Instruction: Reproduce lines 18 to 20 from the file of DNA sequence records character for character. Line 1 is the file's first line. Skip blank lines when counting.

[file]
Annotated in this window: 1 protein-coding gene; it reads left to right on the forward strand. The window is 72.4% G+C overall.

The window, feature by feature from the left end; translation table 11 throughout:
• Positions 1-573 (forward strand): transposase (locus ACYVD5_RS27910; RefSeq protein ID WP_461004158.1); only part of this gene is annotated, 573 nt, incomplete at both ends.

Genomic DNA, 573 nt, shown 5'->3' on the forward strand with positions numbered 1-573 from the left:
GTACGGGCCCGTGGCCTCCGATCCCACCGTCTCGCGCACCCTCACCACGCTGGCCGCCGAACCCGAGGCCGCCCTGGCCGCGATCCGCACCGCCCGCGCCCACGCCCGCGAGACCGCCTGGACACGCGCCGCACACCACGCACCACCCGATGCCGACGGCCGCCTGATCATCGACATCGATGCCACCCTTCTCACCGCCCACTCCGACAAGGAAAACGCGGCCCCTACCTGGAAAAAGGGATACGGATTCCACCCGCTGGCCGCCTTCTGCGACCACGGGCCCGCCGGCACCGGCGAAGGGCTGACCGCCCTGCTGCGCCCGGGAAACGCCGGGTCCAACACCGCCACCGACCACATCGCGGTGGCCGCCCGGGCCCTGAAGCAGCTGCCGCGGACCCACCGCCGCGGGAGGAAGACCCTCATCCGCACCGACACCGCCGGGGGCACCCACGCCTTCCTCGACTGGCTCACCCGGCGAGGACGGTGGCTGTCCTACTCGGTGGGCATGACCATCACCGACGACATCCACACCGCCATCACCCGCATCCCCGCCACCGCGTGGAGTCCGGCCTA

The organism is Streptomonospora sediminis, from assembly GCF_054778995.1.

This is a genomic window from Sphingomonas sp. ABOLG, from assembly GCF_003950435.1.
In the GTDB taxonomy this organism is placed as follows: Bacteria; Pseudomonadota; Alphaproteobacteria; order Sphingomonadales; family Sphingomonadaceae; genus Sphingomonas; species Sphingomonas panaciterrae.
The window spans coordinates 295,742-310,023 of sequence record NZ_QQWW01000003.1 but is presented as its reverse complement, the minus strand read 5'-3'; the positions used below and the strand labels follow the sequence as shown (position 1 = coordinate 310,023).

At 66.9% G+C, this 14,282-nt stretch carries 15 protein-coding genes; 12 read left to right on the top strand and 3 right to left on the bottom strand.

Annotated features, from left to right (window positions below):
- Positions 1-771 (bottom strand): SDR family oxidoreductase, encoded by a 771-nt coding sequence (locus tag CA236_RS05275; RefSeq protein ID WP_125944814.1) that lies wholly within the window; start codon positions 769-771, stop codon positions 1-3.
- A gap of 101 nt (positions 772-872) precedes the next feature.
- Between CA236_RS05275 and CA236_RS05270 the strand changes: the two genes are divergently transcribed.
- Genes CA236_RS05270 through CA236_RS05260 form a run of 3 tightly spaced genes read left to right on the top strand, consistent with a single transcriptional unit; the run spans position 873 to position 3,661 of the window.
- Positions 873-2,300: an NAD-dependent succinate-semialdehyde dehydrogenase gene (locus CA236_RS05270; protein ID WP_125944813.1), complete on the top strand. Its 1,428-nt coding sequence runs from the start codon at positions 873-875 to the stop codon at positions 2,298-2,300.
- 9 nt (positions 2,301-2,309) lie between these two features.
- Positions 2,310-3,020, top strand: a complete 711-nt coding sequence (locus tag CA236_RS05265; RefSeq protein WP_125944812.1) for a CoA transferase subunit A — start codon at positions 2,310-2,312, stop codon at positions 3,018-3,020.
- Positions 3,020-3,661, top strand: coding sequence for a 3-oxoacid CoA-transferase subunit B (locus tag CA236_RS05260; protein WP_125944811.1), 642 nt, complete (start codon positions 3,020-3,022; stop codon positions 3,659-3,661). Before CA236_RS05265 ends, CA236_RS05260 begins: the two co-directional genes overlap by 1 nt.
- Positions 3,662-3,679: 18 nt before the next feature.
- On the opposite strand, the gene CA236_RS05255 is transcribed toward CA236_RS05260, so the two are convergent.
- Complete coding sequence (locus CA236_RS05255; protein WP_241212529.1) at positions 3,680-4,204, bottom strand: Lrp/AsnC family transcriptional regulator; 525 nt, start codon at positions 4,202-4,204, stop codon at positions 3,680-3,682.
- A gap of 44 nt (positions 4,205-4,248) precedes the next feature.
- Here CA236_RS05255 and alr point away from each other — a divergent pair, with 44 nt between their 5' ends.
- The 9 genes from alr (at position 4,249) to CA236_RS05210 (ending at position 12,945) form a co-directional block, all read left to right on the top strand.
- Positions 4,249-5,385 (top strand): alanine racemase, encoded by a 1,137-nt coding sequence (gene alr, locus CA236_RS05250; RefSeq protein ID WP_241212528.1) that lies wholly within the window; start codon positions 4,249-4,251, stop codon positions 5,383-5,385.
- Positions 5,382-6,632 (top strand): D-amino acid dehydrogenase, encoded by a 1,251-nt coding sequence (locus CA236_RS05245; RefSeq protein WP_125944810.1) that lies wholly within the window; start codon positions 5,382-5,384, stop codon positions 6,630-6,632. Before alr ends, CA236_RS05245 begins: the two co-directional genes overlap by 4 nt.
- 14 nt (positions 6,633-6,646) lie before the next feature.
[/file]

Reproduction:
- Positions 2,310-3,020, top strand: a complete 711-nt coding sequence (locus tag CA236_RS05265; RefSeq protein WP_125944812.1) for a CoA transferase subunit A — start codon at positions 2,310-2,312, stop codon at positions 3,018-3,020.
- Positions 3,020-3,661, top strand: coding sequence for a 3-oxoacid CoA-transferase subunit B (locus tag CA236_RS05260; protein WP_125944811.1), 642 nt, complete (start codon positions 3,020-3,022; stop codon positions 3,659-3,661). Before CA236_RS05265 ends, CA236_RS05260 begins: the two co-directional genes overlap by 1 nt.
- Positions 3,662-3,679: 18 nt before the next feature.